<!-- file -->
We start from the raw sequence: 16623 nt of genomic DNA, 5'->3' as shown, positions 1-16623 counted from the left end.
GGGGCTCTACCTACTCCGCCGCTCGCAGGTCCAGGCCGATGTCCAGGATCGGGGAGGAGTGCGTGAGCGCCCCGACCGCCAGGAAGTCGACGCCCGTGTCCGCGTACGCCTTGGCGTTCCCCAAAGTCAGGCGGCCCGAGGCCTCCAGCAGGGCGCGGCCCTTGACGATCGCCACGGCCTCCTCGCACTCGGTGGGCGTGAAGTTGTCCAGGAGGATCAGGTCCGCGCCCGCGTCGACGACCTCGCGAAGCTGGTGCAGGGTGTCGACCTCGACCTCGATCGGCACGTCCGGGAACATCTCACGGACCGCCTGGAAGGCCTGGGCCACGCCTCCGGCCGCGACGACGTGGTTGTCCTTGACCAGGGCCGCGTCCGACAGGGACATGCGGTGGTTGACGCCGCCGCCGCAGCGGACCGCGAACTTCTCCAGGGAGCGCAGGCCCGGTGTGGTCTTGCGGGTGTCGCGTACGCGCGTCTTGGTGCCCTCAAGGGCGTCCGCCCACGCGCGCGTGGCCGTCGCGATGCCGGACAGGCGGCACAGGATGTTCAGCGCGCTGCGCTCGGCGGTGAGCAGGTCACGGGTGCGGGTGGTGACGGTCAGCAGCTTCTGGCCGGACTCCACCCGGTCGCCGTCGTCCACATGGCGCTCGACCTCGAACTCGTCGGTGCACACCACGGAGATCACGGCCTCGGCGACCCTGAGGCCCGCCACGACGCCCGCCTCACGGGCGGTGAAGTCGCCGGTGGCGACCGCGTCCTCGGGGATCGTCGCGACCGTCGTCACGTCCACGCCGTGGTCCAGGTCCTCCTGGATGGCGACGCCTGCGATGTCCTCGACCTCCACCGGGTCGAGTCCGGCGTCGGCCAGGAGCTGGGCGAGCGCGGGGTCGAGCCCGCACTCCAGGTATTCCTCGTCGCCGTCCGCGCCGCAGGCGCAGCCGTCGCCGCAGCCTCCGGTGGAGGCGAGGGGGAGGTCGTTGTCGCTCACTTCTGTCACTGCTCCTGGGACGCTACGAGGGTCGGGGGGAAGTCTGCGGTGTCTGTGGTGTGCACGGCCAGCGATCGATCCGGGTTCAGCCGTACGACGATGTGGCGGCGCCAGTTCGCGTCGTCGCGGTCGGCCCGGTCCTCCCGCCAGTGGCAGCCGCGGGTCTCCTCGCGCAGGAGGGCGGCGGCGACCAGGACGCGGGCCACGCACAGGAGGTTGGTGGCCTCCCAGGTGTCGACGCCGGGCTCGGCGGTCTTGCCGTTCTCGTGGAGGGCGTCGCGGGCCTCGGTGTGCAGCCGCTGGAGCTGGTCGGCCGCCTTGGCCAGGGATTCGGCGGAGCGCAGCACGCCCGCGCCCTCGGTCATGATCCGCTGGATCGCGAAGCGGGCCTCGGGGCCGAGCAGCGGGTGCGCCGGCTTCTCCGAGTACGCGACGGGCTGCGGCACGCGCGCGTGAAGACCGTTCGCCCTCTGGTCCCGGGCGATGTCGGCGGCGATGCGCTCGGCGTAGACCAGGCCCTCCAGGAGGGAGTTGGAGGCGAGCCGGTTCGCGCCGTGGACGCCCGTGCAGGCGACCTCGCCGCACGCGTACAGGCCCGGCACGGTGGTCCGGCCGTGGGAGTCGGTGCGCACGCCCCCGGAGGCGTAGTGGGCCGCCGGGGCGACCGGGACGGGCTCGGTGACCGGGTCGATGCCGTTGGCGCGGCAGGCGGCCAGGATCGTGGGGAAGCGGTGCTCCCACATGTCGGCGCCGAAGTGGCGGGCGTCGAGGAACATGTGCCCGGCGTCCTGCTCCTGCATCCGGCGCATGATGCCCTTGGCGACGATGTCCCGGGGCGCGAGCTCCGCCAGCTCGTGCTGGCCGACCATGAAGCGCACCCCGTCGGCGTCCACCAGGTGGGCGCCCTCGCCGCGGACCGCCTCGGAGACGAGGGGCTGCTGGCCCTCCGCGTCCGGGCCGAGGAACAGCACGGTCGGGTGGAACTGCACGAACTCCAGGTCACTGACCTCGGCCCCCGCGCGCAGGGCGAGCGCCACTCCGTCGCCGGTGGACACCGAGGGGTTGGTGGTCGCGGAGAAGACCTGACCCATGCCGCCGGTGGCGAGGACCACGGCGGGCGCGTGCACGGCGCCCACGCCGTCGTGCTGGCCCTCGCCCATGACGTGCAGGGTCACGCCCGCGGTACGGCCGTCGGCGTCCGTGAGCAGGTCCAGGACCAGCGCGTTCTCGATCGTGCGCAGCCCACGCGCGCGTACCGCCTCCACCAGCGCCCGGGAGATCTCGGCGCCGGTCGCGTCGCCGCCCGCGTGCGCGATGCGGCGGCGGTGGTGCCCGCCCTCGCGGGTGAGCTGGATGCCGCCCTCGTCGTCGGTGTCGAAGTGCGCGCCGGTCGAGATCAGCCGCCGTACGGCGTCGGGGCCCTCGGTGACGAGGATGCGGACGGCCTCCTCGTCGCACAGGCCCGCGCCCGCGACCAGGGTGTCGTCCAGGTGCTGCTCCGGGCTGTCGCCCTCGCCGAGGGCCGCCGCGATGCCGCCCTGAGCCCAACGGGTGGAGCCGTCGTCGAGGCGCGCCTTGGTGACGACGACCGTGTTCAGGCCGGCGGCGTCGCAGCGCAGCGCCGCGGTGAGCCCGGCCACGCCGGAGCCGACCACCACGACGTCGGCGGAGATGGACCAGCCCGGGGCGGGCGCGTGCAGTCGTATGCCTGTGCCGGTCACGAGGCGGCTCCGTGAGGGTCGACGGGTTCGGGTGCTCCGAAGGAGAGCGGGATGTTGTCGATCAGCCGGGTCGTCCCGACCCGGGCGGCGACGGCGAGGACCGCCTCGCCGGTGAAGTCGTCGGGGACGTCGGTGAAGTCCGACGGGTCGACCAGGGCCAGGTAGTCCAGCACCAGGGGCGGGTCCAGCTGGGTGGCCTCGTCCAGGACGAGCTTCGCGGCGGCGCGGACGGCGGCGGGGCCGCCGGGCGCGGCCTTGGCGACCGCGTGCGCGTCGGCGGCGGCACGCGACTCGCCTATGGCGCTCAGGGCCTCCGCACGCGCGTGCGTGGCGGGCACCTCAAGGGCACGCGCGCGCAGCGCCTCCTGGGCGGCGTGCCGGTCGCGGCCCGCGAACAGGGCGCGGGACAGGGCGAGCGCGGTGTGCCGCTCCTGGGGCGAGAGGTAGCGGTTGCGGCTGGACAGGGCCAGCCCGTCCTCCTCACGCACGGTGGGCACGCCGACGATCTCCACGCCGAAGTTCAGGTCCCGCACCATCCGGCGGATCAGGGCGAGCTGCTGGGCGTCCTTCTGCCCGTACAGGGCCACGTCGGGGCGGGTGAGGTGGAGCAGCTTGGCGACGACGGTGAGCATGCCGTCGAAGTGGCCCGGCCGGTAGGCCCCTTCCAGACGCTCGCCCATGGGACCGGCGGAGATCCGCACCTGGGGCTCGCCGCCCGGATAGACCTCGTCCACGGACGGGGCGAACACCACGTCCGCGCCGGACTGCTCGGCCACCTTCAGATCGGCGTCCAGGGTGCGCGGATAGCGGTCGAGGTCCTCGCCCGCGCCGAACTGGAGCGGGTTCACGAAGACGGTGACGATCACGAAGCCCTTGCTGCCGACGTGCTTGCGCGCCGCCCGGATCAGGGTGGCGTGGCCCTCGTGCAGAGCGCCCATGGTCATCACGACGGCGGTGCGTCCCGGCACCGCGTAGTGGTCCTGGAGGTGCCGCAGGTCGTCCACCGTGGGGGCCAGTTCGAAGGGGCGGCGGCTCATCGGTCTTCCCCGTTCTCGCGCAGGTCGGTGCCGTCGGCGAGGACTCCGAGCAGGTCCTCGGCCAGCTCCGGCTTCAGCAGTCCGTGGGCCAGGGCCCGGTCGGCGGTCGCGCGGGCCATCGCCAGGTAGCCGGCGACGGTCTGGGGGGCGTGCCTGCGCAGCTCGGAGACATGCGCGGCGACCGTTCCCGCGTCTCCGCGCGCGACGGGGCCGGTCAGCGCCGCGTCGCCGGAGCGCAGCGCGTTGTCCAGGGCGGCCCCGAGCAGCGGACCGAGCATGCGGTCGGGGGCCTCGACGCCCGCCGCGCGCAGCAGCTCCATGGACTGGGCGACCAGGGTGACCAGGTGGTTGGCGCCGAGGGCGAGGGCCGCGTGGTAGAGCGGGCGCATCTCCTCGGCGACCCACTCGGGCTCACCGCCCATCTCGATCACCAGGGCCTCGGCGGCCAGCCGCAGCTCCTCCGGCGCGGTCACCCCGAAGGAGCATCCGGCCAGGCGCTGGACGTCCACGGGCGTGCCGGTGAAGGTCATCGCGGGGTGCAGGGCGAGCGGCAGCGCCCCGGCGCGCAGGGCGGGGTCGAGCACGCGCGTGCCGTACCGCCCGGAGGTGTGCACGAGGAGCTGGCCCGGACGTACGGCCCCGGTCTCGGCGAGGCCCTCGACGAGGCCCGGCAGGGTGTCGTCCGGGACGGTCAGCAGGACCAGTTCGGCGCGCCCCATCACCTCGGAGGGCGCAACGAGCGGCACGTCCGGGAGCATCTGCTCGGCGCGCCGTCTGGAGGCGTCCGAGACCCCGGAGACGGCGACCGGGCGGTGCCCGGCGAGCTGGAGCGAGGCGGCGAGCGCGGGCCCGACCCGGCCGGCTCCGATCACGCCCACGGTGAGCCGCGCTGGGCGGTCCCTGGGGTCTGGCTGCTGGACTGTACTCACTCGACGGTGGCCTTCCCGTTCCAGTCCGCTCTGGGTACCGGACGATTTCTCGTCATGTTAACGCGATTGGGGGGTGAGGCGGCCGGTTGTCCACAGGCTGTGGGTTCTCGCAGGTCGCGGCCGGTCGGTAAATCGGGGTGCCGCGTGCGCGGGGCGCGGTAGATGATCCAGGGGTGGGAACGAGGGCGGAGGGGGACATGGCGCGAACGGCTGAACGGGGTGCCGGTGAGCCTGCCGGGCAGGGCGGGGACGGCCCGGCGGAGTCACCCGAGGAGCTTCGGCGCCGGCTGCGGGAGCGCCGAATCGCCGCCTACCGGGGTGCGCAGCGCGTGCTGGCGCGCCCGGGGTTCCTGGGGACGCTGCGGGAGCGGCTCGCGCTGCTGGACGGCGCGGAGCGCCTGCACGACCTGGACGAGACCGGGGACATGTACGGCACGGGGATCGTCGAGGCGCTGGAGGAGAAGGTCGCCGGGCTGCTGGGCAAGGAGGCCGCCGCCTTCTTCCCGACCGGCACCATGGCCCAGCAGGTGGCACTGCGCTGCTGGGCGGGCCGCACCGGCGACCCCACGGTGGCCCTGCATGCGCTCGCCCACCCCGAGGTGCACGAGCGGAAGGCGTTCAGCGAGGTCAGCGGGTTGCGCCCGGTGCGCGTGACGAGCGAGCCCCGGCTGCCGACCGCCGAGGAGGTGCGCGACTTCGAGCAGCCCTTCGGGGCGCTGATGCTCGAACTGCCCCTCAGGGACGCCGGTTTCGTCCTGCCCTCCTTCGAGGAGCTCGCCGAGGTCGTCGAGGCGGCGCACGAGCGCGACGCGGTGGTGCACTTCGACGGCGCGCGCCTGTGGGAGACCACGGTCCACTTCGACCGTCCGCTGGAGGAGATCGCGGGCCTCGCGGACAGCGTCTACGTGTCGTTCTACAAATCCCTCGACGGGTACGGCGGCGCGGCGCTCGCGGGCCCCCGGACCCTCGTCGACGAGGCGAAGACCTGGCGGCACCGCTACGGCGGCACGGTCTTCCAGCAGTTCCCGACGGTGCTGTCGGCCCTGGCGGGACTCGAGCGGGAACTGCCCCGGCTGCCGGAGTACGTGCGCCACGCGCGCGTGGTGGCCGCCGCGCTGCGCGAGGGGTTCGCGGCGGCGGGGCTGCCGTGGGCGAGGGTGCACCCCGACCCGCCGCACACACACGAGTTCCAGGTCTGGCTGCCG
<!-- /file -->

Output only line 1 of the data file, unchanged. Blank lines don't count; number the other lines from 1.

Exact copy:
We start from the raw sequence: 16623 nt of genomic DNA, 5'->3' as shown, positions 1-16623 counted from the left end.